Big Wall Episode #3 - Packing
Big Wall Bible
Packing Haul Bags
The lightest but most useful thing you can take up a big wall is knowledge. Welcome to a free resource that will help you be successful in getting up big rocks. Big walling is a big topic so we broke it into bite-size "pitches" with a video to START each one. The aim is to have lots of videos, photos, and written content in each section, not just of our stuff, but from others as well. There are 14 chapters (blogs) that cover the topic A-Z and we will guide you to all of them in the main "ebook".
Packing for Hiking
If you are going to hike the bag, put the heavy stuff on the bottom and the light stuff on top. It doesn't matter what order you need it in later. And keep in mind, even really light stuff that is piled on top of your bag makes it very awkward to hike since it gets so tall.
It is highly recommended to put a liner in it. Some just use cardboard in a circle but a cheap foam mattress like THIS can be cut to 1 inside diameter of your bag and protect your content inside or your sharp content from poking a hole. It is the FIRST thing to go in the bag. The padding can help with hiking too, but even with that, if you have a heavy load, it can be nice to add a chunk of foam against your lower back before even putting it on. A trick to getting it on is to go down to the bag, don't bring the bag to you. Sit and put all the straps on until you are one with the pig, then roll up on your knees and then, staying balanced, stand up. If you need to take breaks, find a way to set it on a rock to get the weight off your back, don't take it off each time. Betcha can't guess what you should do... practice walking a mile at home with 80+ lbs in your bag before doing it your first time up a mountain. You might find pokey spots in your hips or back that you need to figure something out for, which is way way more convenient at home. Yes, you will look like a homeless person walking down the street, but a very motivated one at that!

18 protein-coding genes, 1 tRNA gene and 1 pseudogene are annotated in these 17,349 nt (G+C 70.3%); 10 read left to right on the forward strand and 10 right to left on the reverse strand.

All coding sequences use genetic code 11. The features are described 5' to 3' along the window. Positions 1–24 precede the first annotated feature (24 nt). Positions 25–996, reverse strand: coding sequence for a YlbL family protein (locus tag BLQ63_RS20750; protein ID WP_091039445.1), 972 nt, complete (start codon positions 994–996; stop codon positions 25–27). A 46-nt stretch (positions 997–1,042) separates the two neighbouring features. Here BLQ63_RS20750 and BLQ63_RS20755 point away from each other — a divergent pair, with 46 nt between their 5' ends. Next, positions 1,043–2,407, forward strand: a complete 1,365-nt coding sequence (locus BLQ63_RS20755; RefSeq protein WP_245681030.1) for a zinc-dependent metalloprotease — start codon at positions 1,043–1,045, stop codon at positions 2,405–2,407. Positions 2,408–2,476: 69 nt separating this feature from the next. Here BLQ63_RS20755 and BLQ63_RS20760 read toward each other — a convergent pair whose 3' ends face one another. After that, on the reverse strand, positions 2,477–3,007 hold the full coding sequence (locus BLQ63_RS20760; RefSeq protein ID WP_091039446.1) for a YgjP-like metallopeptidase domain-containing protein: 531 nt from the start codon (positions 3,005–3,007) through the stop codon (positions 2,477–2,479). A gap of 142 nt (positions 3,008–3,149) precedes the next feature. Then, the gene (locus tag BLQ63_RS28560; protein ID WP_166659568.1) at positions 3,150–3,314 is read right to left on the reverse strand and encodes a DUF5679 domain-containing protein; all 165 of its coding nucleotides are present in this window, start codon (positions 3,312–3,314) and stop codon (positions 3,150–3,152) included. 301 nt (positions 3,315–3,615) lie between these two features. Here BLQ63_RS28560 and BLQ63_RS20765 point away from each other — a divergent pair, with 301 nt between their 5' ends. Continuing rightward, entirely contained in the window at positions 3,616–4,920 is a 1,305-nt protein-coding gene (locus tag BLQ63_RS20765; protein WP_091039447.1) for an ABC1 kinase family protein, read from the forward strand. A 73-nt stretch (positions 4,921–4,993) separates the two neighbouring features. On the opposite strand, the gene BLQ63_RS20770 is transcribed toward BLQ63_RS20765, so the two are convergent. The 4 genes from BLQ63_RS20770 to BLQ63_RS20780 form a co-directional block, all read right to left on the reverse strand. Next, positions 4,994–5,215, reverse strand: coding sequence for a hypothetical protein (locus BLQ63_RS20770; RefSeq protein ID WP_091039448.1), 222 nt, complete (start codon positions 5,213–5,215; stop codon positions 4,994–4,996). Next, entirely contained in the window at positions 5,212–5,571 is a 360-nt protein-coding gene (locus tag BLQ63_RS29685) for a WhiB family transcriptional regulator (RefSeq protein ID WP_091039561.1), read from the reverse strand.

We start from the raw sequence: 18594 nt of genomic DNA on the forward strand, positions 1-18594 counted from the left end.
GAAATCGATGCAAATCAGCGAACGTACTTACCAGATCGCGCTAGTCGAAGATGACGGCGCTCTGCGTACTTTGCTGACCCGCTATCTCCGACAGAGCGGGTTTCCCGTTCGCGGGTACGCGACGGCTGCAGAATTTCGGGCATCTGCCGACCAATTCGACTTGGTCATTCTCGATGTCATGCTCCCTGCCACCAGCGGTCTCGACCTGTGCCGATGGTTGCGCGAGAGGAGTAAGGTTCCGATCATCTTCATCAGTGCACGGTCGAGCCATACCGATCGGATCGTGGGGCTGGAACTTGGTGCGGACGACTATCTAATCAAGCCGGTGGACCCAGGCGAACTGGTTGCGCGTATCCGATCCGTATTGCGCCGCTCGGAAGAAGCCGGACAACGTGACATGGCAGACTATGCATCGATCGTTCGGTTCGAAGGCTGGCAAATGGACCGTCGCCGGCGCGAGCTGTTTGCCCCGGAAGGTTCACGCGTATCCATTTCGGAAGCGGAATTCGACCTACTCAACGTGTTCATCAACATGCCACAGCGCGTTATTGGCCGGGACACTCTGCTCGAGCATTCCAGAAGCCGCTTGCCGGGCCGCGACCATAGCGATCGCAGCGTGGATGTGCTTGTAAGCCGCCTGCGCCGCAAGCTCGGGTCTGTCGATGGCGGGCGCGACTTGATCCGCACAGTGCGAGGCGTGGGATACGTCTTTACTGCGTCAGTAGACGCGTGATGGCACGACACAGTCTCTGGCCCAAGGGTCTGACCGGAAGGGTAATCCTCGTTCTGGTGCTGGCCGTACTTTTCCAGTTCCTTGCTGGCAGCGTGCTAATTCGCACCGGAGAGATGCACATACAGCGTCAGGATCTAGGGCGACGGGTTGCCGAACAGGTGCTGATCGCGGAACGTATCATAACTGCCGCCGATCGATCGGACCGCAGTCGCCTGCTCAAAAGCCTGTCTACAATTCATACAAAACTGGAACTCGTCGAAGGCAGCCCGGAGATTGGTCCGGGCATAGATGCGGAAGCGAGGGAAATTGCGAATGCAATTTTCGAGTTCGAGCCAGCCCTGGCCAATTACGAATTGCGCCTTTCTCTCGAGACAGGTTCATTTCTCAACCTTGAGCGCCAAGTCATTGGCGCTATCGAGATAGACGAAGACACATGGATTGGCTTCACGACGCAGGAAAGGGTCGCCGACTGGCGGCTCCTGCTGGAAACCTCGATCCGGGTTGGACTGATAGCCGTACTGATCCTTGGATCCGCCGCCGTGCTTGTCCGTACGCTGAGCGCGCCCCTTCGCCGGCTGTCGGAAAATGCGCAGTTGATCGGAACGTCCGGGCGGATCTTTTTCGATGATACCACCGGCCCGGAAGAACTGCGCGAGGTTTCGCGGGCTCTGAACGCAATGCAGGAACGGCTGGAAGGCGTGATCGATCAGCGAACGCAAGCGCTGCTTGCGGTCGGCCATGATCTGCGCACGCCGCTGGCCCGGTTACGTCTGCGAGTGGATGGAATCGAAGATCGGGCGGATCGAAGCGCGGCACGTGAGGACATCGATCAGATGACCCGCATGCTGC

Preparing for take off
Stow away your bag straps, not squirrels. No joke, someone got 2/3rds up Lurking Fear before a squirrel jumped out of their bag. Rumor has it that the squirrel is still falling to this day. BEFORE you put all your stuff back inside after getting to the base, tuck the straps in the pouch. Sometimes it's nice to take a gallon zip lock bag for the little loose pieces to put in the inside pouch of the haul bag. A tip from Pass the Piton Pete is to reattach those loose straps to the permanently attached shoulder straps before tucking them in the kangaroo pouch. You don't want to lose those, it's not fun to carry your haul bag on your head because you can't use your straps because you lost the little pieces; just hypothetically speaking of course.